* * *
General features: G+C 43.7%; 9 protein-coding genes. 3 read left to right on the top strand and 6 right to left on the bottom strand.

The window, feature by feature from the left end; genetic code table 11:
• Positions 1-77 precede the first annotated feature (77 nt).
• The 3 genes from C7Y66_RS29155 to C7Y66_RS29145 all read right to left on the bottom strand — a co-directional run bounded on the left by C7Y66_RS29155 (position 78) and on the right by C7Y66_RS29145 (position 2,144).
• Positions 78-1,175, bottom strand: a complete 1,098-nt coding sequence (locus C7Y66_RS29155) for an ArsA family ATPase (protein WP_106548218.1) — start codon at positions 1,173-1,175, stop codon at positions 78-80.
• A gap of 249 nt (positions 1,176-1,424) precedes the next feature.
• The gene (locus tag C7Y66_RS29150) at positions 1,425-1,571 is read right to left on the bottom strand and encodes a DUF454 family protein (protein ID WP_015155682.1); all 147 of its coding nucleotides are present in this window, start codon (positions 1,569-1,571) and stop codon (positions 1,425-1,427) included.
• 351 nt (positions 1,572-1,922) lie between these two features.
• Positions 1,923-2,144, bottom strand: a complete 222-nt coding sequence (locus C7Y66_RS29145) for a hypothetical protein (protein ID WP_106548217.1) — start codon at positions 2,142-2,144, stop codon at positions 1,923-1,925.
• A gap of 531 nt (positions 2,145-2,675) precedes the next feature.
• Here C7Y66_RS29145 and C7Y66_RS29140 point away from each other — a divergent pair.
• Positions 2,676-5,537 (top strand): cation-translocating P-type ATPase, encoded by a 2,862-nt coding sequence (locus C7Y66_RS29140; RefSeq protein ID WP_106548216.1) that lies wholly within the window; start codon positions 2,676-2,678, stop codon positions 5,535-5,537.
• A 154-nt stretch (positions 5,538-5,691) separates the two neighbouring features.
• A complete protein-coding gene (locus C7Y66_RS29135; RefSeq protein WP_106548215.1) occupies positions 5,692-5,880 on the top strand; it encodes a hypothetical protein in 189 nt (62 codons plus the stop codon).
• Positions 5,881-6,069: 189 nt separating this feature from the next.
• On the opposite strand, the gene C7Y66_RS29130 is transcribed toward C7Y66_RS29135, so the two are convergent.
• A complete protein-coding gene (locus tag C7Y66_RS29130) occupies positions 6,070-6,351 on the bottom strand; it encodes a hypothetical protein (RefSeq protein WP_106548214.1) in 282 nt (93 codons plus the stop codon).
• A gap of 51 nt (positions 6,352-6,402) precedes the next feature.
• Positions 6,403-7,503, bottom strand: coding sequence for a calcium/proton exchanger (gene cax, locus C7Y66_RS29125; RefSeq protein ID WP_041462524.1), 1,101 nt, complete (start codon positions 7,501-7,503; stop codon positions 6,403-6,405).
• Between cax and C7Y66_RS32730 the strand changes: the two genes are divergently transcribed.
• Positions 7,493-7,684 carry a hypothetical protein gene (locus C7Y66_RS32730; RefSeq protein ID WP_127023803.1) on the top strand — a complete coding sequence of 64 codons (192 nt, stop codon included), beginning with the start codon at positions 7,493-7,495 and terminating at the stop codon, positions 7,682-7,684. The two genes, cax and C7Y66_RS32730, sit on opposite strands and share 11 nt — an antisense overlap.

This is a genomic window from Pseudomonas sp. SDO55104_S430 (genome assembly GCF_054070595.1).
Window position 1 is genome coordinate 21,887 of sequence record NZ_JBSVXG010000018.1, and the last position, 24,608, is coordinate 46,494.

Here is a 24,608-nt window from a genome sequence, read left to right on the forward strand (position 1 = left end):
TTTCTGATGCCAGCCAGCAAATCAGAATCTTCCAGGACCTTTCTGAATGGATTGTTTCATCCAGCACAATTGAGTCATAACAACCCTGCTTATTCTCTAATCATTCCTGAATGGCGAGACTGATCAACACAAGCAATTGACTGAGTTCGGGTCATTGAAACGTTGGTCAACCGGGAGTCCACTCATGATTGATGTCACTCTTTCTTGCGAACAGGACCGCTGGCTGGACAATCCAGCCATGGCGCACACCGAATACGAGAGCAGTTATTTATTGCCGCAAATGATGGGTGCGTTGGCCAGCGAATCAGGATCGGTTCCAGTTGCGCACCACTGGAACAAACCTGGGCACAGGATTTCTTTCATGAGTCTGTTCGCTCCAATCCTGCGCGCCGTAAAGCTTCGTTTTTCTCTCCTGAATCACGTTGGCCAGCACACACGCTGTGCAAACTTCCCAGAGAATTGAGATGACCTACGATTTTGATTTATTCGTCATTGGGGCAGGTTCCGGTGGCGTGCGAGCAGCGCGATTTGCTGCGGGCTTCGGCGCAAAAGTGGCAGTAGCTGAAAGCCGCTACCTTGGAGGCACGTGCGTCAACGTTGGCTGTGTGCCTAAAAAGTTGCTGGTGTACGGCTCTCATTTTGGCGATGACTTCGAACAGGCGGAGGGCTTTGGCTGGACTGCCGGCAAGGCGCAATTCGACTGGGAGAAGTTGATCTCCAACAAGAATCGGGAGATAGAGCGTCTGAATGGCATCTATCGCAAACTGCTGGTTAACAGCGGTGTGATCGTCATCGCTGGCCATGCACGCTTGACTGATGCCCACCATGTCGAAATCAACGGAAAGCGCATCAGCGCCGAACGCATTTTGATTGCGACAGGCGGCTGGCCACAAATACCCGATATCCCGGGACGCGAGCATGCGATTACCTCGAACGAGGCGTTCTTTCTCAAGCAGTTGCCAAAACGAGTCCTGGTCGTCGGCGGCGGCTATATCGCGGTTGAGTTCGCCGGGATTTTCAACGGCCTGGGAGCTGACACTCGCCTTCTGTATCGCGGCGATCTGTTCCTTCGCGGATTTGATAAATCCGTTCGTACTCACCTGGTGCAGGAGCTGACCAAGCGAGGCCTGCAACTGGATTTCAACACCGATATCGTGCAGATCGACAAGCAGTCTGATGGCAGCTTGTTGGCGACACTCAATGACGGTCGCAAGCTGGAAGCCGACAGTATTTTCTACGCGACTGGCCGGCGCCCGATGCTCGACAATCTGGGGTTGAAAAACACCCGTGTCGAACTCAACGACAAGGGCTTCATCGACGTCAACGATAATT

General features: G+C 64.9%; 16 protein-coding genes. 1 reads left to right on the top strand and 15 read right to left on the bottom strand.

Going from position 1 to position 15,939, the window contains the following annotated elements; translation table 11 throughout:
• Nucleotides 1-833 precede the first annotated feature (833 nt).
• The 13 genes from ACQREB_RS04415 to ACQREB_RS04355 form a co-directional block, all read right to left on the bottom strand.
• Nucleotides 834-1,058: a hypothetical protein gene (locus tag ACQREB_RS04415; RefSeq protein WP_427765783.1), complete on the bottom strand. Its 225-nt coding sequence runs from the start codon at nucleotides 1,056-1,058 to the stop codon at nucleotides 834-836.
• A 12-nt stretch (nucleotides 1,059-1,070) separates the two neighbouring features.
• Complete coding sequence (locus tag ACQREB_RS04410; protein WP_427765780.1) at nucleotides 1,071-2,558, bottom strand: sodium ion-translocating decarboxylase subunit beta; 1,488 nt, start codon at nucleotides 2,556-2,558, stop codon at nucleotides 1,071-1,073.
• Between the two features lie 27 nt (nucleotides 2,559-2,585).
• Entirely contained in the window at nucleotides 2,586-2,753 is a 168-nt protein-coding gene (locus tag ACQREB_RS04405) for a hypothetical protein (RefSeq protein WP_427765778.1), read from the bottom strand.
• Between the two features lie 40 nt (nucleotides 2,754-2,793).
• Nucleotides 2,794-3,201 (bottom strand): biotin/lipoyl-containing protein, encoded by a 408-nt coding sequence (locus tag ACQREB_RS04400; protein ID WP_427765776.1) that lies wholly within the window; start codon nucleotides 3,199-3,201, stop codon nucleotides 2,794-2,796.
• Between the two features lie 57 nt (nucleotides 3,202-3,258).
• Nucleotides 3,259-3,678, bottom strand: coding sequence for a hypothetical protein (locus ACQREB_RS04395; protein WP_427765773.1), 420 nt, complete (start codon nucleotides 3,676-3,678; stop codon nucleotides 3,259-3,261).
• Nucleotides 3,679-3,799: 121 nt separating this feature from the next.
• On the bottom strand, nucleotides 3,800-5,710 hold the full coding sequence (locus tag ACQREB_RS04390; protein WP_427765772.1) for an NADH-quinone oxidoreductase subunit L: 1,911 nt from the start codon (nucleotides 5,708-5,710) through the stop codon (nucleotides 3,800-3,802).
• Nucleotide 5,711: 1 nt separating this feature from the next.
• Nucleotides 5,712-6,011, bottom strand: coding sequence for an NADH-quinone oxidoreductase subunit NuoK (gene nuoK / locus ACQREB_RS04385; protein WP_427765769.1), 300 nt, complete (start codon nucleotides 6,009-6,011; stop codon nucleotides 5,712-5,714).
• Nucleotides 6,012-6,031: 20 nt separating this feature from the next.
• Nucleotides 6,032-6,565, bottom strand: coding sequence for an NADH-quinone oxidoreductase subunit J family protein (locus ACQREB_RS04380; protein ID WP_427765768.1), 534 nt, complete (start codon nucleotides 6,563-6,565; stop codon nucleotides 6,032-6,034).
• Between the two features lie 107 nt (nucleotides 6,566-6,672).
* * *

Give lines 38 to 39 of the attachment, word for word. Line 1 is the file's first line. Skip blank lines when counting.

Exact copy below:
• Nucleotides 3,259-3,678, bottom strand: coding sequence for a hypothetical protein (locus ACQREB_RS04395; protein WP_427765773.1), 420 nt, complete (start codon nucleotides 3,676-3,678; stop codon nucleotides 3,259-3,261).
• Nucleotides 3,679-3,799: 121 nt separating this feature from the next.